Legalizing marijuana would safeguard users and increase Georgia’s revenue

A Gwinnett legislator says Delta-8 can be found in every neighborhood and community in Georgia. She says legalizing marijuana could allow for more safety controls and boost sales taxes. (Karl Merton Ferron/Baltimore Sun/TNS)

Credit: TNS

Credit: TNS

A Gwinnett legislator says Delta-8 can be found in every neighborhood and community in Georgia. She says legalizing marijuana could allow for more safety controls and boost sales taxes. (Karl Merton Ferron/Baltimore Sun/TNS)

Let’s talk about something you’ve probably heard about a lot lately: weed, marijuana, THC and all the different types that might be out there. Medical marijuana is legal in Georgia for people who have specific health problems and a doctor’s permission. That doesn’t mean all weed products are the same or even legal for just anyone to use.

There’s a lot to unpack with THC, Delta-8, CBD and medical marijuana, so let’s dive in.

Rep. Shelly Hutchinson, D-Snellville

Credit: Photo contributed by the candidate

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Credit: Photo contributed by the candidate

First let’s talk about THC. THC is the part of marijuana that is famous for making people feel “high.” It’s strong stuff, and in Georgia, you can only legally have it if you’re part of the medical marijuana program. That means a doctor has to prescribe it to you, and you have to follow the rules about how much you can have. The amount you can possess and purchase in Georgia is generous.

Then there’s CBD. This is another compound that comes from the cannabis plant, but it’s different from THC. It doesn’t get you high. Instead, people use it to relax or feel better without the intense effects of THC. You might see it in oils, creams, or edibles, and it’s generally legal as long as it has super low levels of THC.

Finally we have Delta-8: here’s where it gets tricky. Delta-8 THC is a lot like the regular THC, but it comes from hemp, a cousin to the marijuana plant. It’s a “loophole substance” because it can still get you pretty high, but it’s not regulated like medical marijuana. This loophole was created at the federal level with the 2018 Farm Act. Delta-8 can be found anywhere, in every neighborhood and community in Georgia. It is easy to find and buy, especially in gas stations and smoke shops around the state.

Today in Georgia, buying Delta-8 at a gas station might seem cool or convenient, but it’s risky. These products could give you a much stronger high than you were expecting, and you could test positive on a drug test, resulting in job loss or revocation of probation and parole. The laws around Delta-8 are still a gray area. Legal Delta-8 versus illegal THC is undetectable by the naked eye, and no state has the resources to test all products for compliance with the law.

THC products are available in various forms and strengths in almost every corner of the state. You can get THC products from many independent gas stations, smoke shops, and legal businesses that might have “dispensaries” in the name. However, there are only a few dispensaries open for business in Georgia. For context, medical marijuana cards are available for around $100 on Groupon.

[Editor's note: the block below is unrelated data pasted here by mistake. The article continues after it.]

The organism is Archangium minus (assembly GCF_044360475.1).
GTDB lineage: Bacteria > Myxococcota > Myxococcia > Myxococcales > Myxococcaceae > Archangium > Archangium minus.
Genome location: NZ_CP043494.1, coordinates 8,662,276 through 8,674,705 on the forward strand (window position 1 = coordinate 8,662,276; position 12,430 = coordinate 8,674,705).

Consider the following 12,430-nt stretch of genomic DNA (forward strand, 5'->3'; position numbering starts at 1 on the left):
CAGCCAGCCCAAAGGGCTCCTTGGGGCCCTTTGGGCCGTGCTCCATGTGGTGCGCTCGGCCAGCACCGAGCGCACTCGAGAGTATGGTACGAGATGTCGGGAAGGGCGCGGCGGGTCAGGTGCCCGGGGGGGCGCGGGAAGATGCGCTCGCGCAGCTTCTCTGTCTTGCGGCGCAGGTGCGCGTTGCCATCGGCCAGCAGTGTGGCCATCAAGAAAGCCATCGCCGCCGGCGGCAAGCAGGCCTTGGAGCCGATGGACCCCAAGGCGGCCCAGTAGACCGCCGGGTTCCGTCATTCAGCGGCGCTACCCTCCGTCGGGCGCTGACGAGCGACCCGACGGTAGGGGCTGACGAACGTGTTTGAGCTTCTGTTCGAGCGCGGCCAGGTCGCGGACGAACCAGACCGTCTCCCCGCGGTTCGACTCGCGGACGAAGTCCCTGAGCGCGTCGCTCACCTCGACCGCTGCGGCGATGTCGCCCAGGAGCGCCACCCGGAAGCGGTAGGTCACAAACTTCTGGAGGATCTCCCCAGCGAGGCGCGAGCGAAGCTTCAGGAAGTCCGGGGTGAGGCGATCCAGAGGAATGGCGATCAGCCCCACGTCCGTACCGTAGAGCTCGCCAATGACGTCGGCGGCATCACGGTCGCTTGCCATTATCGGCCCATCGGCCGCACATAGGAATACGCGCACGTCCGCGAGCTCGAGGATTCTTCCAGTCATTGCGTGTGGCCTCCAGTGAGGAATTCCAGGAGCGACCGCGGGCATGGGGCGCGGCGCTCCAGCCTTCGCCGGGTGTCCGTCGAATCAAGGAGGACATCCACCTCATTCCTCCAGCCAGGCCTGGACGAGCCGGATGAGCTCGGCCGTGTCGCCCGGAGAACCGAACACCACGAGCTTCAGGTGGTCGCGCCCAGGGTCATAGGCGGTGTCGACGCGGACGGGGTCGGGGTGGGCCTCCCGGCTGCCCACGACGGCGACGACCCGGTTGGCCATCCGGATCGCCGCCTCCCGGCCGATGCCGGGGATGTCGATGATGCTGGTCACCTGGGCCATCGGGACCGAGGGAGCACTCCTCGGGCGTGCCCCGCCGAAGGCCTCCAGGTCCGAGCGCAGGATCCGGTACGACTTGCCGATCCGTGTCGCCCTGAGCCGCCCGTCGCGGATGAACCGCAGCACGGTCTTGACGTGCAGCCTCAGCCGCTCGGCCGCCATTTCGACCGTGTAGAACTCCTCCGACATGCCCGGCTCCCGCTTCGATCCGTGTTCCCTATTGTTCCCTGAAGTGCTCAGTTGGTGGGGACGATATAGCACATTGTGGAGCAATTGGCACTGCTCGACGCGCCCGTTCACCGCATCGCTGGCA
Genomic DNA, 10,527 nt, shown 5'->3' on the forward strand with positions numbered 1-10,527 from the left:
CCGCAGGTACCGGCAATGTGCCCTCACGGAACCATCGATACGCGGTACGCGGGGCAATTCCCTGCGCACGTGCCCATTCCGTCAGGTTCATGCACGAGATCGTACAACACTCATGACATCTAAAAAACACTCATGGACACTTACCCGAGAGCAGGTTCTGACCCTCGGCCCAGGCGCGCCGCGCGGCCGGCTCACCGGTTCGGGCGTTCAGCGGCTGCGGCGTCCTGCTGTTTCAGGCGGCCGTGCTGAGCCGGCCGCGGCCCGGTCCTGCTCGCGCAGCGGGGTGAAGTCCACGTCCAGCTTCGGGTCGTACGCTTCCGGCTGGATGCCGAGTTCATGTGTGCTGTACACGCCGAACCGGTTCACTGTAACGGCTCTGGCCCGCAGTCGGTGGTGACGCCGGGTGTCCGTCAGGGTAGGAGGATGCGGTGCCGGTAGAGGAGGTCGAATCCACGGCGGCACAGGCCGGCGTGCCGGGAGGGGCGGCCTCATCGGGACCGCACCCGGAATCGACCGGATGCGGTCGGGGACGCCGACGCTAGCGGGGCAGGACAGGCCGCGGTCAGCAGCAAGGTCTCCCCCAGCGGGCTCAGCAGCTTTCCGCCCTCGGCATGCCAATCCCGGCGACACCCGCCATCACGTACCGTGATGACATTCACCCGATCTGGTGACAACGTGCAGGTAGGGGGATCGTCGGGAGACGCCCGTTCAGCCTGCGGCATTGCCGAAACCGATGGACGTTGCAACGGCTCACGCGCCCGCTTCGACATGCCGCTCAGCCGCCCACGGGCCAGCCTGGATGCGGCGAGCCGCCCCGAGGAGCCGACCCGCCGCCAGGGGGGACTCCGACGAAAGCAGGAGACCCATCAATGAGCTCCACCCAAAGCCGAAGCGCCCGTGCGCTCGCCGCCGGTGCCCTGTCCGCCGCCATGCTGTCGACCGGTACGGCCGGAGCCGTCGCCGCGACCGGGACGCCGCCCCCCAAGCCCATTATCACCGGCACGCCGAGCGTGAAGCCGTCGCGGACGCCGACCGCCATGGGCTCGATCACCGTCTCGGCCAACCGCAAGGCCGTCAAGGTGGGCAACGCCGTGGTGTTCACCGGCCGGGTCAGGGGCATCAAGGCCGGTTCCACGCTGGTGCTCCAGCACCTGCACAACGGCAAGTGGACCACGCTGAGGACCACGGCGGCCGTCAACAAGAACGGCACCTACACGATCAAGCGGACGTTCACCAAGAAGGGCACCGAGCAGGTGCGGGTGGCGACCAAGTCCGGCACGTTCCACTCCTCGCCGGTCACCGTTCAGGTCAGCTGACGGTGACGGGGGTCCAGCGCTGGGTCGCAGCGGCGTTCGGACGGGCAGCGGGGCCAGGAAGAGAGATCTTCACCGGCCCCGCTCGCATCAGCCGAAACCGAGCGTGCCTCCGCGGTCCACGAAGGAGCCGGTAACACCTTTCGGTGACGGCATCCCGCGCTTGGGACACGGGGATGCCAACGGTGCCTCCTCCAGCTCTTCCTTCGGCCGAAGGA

As a state representative under the Gold Dome and after studying this issue I believe legalizing marijuana in Georgia might be the better path to pursue.

First, this is a safety and regulation consideration. If marijuana were legal in Georgia, the state could make rules about how it’s made and sold. That means safer products and less chance of getting more potent than expected.

In addition, the state of Georgia is missing out on the influx of tax revenue that comes with legalizing marijuana. Right now, when people buy stuff like Delta-8 at a gas station, Georgia does not gain from increased sales taxes that typically accompany legalization. If marijuana were legal, those increased tax dollars could be used for things like schools, roads and services for Georgia taxpayers.

Legalizing marijuana also allows our state greater control over who buys it, ensuring consumers of THC products know exactly how much they are purchasing and that Georgia children do not have access to purchase.

Finally, and most importantly, what message are we sending Georgia’s children? When I was a kid, the message was clear: drugs are bad, don’t think about doing them.

However, when half of our country has already fully legalized marijuana, the message that reaches Georgia kids is much more confusing. Kids in our state are being told marijuana is bad in our county, but not in the cities where it’s decriminalized. They are being told marijuana is bad unless you are sick then it’s good. Our kids are being told marijuana is illegal in Georgia sometimes, but it is legal for all adults in states like Idaho, Missouri, Montana and Virginia.

This message needs to be clarified for adults and is not a message that can be explained to children. They certainly cannot be expected to understand.

Of course, legalizing marijuana isn’t a simple fix, and there would need to be education about how to use marijuana safely. But ultimately, the situation in Georgia is a puzzle with some missing pieces. Legalizing marijuana might be one way to complete the picture.

We have an opportunity to regulate the distribution of marijuana to ensure it is safe and more controlled while also bringing in a massive tax revenue stream for the state. During the 2024 legislative session, I am hopeful of the bipartisan support and momentum we need to legalize marijuana.

State Rep. Shelly Hutchinson is a Democrat representing House District 106, which includes Snellville.